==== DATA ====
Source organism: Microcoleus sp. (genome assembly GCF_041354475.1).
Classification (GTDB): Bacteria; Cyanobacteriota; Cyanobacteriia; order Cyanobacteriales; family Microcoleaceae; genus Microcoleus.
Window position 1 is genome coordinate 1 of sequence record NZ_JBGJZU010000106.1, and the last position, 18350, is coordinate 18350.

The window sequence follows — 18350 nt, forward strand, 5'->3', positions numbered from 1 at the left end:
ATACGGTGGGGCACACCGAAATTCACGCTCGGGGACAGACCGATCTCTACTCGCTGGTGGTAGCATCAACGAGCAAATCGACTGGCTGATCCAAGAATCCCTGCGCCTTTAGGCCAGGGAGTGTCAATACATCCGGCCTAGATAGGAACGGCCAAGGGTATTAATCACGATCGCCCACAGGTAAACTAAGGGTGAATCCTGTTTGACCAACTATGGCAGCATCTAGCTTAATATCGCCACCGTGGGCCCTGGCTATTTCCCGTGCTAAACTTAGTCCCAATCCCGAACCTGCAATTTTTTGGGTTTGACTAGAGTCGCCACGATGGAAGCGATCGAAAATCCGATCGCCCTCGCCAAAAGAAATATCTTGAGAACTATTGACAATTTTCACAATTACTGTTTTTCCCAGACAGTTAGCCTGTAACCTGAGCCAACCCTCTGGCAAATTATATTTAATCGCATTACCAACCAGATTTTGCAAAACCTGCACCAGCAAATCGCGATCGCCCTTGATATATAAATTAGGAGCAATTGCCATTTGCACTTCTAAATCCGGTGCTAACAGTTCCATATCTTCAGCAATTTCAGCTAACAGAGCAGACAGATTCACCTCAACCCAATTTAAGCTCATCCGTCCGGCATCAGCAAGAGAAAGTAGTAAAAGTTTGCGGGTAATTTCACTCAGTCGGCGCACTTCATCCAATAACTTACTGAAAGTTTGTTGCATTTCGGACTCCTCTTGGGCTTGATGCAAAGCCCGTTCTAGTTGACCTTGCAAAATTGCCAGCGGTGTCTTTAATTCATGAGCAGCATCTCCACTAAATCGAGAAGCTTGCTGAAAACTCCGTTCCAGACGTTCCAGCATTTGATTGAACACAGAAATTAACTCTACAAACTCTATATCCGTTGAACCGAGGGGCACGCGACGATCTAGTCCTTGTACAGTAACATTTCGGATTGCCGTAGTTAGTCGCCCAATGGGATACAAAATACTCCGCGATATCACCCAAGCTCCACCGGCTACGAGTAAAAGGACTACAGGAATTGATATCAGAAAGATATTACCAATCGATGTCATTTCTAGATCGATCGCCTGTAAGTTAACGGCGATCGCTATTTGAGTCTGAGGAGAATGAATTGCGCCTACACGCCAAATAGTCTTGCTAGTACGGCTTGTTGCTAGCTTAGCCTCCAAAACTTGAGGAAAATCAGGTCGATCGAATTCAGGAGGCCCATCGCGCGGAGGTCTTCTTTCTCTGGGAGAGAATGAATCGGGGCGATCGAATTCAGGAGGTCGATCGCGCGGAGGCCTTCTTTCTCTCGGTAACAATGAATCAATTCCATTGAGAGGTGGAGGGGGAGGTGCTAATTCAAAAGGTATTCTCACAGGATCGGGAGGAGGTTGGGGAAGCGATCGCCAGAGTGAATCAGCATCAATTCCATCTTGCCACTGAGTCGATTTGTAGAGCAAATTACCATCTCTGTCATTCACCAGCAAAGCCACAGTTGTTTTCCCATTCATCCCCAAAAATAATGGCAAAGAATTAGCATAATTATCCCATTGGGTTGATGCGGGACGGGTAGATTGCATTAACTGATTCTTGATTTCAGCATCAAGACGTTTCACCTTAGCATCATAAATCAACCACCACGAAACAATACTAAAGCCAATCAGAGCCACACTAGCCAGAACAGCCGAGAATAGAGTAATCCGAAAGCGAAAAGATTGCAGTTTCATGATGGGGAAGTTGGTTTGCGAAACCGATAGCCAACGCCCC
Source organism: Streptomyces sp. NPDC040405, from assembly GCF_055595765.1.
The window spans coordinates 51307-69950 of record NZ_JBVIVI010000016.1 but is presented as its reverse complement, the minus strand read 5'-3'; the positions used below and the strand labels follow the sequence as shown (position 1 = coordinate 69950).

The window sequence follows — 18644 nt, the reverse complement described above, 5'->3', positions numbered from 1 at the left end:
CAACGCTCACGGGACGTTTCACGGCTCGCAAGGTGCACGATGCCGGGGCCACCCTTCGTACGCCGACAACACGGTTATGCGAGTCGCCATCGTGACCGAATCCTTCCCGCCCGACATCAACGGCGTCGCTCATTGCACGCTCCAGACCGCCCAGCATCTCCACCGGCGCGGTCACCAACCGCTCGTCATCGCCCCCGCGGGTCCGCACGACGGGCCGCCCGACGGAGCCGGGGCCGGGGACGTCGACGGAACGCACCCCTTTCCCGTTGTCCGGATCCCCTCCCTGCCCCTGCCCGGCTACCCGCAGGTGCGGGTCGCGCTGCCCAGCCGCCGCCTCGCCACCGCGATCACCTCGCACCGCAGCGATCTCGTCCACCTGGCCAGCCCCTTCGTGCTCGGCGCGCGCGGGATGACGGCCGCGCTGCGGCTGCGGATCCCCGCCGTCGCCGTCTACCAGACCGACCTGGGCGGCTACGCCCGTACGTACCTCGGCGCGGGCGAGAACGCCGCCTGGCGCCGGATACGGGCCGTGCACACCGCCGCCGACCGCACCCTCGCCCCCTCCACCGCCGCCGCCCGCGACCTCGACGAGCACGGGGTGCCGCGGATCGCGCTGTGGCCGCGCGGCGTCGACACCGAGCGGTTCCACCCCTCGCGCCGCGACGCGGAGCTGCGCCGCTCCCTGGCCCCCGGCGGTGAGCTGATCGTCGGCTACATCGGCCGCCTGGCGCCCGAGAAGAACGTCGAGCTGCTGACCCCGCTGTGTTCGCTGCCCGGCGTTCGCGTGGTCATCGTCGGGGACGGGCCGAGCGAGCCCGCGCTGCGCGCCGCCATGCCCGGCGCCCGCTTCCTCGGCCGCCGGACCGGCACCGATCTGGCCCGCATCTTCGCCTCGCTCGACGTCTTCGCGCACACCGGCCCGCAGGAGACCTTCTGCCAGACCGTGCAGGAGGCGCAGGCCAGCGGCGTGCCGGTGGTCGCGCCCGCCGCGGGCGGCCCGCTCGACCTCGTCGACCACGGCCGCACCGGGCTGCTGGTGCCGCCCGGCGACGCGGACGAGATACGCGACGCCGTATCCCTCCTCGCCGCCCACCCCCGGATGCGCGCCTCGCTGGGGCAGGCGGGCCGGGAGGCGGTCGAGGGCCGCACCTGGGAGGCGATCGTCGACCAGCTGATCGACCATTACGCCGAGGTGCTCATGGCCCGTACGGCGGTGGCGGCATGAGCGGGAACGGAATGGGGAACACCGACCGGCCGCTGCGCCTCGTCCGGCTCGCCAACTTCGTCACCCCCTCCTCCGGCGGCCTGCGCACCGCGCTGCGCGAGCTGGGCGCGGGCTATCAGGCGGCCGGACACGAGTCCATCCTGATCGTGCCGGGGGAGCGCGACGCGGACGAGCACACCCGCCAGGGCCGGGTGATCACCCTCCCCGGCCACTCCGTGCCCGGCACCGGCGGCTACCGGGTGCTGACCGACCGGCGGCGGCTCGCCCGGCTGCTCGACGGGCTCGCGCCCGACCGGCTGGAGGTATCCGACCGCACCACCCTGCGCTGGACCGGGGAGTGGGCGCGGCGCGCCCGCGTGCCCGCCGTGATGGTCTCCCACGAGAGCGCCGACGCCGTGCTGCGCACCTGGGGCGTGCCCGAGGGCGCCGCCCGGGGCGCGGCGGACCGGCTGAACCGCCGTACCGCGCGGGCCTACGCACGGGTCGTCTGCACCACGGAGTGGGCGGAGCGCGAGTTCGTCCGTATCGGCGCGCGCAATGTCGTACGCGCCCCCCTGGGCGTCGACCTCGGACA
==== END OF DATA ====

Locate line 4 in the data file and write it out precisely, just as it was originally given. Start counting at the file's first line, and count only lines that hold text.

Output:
The window sequence follows — 18350 nt, forward strand, 5'->3', positions numbered from 1 at the left end: